Productive flies; as most are you can imagine egg flies are the fly of the fly box. Size 8 and 10 row bug's in the standard colors of orange and Oregon cheese have been top producers. When the fish do not seem all that hot to eat an egg fly, we have done well with a variety of size 10 to 6 stone fly nymphs.

I still have prime days available for November, these days are the 10,12,13,14,15, 28,29,30. This is fishing for giant Brown Trout in the western New York tributaries. If you have any questions feel free to call my cell at 585-233-0436. Or call the fly shop at 585-352-4775.
Please keep in mind when try to contact me on my cell phone. I am often in and out of good reception zones. Please be persistent or leave a message and I will return your call as soon as I can.

Monday, October 25, 2010



We have had consistent rain full over the past week, nothing heavy but just study wet weather. Somehow the water releases have remained consistent at 750 CFS. By the time you add the runoff to this number, the lower river is flowing around a thousand CFS. I suspect we will see a water release over the next few days. If this happens there would be know doubt a good run of steelhead. Even though water flows have remained consistent we are seeing a study trickle of fresh steelhead entering the river daily. Some days are definitely fishing better than others. I contribute a lot of the inconsistent fishing to water temperatures. I’ve seen water temperatures as cold as 45 degrees. Some days water temperatures have fluctuated as much as 5 degrees. Temperature fluctuations like this will definitely put the fish off. The way the forecast is for this coming week, wet as always but consistently warmer. I do not think we will see the water temperature fluctuations that we experienced last week.

The lower portion of the Salmon River is finally clearing out of spawning salmon. This has made swinging flies for steelhead far more productive. We can finally cover a bunch of water and expect steelhead to move to or flies. As for the upper proportion of the river, there is still a fair amount of salmon still spawning. As result the egg bite is still very intense in this section of the river. This is nothing unusual, the intense amount of spawning this section of river experiences every fall. The gravel gets totally saturated with eggs. With each fluctuation in water flow, eggs are knocked loose and sent a drift. We will experience this all through the winter.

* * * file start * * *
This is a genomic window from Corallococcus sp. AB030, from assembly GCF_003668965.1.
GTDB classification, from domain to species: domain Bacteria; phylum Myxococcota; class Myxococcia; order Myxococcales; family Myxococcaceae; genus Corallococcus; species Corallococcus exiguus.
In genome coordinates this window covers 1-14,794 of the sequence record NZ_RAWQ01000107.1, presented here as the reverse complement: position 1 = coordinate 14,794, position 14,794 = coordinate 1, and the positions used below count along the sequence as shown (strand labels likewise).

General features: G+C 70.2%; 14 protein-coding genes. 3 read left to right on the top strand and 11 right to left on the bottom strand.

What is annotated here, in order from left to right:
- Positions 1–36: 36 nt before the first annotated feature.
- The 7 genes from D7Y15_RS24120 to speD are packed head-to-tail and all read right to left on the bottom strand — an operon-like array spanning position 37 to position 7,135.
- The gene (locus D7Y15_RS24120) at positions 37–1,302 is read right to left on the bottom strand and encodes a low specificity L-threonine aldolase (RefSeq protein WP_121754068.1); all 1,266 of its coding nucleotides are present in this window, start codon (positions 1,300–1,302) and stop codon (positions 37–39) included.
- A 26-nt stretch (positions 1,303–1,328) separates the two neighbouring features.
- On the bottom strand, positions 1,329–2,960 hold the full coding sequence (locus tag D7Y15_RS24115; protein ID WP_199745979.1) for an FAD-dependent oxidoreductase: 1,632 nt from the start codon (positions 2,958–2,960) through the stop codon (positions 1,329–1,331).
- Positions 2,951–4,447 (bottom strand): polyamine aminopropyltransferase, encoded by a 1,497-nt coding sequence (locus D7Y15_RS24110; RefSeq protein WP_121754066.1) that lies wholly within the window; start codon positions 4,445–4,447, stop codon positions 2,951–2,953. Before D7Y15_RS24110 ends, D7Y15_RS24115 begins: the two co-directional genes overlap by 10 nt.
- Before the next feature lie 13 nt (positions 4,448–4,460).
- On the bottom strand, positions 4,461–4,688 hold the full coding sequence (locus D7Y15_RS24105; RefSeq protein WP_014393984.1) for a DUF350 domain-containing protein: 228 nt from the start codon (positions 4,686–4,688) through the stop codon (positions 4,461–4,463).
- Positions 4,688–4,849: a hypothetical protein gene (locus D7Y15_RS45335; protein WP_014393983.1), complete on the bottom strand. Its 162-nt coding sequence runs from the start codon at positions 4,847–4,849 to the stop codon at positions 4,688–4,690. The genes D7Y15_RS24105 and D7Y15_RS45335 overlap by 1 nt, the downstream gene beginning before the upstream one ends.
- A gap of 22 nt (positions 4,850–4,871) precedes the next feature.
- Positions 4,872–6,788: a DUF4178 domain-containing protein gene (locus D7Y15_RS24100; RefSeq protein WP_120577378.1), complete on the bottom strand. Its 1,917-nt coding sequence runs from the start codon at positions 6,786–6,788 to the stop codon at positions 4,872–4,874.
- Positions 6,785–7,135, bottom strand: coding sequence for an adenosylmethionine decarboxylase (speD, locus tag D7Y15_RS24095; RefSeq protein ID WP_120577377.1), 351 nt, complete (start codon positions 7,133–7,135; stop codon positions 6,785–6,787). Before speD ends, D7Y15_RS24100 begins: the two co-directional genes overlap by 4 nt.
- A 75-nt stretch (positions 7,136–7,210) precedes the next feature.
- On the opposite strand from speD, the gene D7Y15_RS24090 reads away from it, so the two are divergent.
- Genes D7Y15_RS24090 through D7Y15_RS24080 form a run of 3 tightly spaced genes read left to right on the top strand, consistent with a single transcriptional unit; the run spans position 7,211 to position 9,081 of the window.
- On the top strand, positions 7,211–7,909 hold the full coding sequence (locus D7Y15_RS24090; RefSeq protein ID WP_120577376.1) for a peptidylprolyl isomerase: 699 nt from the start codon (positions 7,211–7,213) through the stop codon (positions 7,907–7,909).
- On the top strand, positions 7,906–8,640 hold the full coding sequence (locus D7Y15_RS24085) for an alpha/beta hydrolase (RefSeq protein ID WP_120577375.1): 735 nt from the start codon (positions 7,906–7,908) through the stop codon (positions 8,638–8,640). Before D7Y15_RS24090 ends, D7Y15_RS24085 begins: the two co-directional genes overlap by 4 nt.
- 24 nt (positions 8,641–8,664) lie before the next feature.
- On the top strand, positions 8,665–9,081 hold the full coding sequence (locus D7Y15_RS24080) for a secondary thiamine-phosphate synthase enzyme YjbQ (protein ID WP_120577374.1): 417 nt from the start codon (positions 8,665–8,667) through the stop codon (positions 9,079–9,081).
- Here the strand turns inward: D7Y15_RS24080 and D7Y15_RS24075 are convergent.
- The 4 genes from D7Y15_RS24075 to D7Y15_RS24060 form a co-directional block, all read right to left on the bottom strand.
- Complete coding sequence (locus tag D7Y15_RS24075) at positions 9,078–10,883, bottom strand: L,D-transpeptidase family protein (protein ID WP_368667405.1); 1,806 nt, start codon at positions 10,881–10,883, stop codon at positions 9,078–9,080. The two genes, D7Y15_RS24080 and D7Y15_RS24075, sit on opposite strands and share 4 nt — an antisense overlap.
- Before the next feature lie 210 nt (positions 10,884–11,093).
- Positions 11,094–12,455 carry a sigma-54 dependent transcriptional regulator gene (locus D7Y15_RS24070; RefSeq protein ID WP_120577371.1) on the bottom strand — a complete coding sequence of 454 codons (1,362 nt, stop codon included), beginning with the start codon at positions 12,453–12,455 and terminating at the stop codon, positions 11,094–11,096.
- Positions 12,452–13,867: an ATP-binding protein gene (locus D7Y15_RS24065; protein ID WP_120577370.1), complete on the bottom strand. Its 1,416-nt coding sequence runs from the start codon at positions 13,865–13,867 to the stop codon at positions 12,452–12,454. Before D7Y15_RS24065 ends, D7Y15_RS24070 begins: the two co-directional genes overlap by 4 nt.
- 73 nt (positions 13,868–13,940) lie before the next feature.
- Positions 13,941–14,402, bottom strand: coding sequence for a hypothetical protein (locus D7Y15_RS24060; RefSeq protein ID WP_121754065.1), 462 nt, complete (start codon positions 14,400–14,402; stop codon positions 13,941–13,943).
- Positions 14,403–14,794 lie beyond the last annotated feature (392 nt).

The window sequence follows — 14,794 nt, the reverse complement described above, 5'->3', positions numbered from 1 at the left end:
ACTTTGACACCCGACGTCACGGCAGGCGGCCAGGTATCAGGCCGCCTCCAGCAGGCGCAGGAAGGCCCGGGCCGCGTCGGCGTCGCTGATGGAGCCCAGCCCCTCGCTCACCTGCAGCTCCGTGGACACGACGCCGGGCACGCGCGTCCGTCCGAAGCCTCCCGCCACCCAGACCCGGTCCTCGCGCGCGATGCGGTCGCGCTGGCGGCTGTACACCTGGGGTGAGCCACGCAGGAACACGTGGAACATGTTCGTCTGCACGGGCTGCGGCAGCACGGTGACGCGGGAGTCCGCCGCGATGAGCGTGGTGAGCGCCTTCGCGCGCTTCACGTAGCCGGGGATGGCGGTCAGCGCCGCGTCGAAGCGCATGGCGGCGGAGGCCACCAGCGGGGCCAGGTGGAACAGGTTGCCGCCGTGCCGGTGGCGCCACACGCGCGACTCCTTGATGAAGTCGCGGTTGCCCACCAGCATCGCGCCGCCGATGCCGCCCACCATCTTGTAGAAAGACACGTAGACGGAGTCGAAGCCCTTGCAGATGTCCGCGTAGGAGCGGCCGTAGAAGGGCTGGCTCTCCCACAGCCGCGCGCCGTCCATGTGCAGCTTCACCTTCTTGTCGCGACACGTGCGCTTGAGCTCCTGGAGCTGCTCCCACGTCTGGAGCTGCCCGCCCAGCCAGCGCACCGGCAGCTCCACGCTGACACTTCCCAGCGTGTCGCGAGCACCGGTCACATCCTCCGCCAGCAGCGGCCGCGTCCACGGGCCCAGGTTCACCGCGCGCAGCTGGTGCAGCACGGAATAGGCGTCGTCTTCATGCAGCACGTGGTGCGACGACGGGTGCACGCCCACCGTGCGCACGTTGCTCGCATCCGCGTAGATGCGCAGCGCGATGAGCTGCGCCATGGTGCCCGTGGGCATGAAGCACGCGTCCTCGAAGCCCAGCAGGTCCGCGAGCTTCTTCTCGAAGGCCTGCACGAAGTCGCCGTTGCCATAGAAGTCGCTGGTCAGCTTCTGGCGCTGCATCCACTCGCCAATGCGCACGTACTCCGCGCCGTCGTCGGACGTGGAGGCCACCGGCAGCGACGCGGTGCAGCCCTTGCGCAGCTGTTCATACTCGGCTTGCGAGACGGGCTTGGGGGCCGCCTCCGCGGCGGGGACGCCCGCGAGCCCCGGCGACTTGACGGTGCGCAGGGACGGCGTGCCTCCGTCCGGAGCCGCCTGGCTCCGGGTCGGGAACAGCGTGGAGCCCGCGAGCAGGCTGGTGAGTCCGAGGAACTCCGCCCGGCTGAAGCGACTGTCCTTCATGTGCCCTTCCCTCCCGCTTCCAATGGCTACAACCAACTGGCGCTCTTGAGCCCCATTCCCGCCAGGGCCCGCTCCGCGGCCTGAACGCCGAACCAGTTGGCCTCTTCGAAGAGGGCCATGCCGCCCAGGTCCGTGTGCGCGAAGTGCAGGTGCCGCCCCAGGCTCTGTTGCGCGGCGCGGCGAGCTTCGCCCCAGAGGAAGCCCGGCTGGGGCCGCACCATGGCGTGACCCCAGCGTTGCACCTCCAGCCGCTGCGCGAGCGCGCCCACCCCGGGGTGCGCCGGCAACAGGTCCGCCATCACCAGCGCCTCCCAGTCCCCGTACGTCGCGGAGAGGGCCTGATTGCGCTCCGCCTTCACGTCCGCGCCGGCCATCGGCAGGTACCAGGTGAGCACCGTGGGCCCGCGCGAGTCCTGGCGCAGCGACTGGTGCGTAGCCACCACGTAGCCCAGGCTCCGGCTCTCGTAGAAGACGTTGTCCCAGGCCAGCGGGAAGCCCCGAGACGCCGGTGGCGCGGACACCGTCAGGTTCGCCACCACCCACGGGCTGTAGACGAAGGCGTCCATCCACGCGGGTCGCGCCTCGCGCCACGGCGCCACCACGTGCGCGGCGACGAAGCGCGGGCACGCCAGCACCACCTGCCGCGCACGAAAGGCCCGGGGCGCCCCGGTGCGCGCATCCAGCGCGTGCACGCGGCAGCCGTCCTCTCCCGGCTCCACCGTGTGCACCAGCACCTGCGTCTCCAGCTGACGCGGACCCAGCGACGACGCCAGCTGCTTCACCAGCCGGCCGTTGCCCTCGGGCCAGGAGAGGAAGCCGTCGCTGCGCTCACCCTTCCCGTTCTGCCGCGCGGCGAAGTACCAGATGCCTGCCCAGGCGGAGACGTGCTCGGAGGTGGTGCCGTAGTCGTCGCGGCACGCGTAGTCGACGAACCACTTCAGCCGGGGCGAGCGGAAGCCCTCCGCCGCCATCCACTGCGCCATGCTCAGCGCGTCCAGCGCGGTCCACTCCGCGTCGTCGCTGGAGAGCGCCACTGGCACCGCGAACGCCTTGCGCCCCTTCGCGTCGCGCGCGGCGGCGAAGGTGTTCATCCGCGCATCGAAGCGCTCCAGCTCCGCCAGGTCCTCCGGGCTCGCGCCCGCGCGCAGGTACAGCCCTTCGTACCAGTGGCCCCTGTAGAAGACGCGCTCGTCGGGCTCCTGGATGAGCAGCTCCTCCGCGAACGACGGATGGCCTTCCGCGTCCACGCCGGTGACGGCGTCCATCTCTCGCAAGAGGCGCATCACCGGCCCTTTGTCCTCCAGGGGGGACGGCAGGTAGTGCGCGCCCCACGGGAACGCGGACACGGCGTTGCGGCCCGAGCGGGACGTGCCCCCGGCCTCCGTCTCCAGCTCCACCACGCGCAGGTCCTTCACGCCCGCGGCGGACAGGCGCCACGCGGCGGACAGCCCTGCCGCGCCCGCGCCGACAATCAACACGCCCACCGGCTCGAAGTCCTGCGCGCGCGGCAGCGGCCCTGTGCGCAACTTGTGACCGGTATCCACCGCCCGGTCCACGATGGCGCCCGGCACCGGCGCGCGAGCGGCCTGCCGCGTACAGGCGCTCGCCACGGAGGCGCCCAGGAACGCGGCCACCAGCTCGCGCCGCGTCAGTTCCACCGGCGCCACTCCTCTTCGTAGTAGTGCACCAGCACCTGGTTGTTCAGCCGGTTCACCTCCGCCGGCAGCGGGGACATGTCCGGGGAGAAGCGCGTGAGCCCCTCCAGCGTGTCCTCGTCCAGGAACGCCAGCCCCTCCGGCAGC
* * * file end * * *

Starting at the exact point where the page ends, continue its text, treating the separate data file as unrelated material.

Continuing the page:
As you would expect most of our fish this week have been caught with egg flies. Not much has changed, size 8 flies, in the standard colors of orange, chartreuse, Oregon cheese. We did hooked a few fish using Brown and copper buggers and black bunny flies.

I still have prime days available for November, this is fishing for giant Brown Trout in the western New York tributaries. If you have any questions feel free to call my cell at 585-233-0436. Or call the fly shop at 585-352-4775.
Please keep in mind when try to contact me on my cell phone. I am often in and out of good reception zones. Please be persistent or leave a message and I will return your call as soon as I can.

Tuesday, October 19, 2010




We head over 2 inches of ran this week, but fortunately the water flows stay at 750 CFS over the weekend. It did rain hard enough to put some color back in to the water. This was only a temporary event, the water clarity quickly cleared back. This is telling me that the dirty water is clearing out of the reservoir. We should have the clear water of the Salmon River back soon. The numbers of salmon are quickly shrinking now. I still see an odd fish or two entering the lower river. But for the most part, the salmon run is over for the Salmon River. This does not mean that there is no salmon in the river system, on the contrary the upper portion of the river still has a lot of salmon spawning. Judging by condition of the fish and the intensity of the spawning, in other week the bulk of the spawning should be winding down. As always it is not usual to see a stray batch of salmon working the river into November. For all practical purposes it is now steelhead time.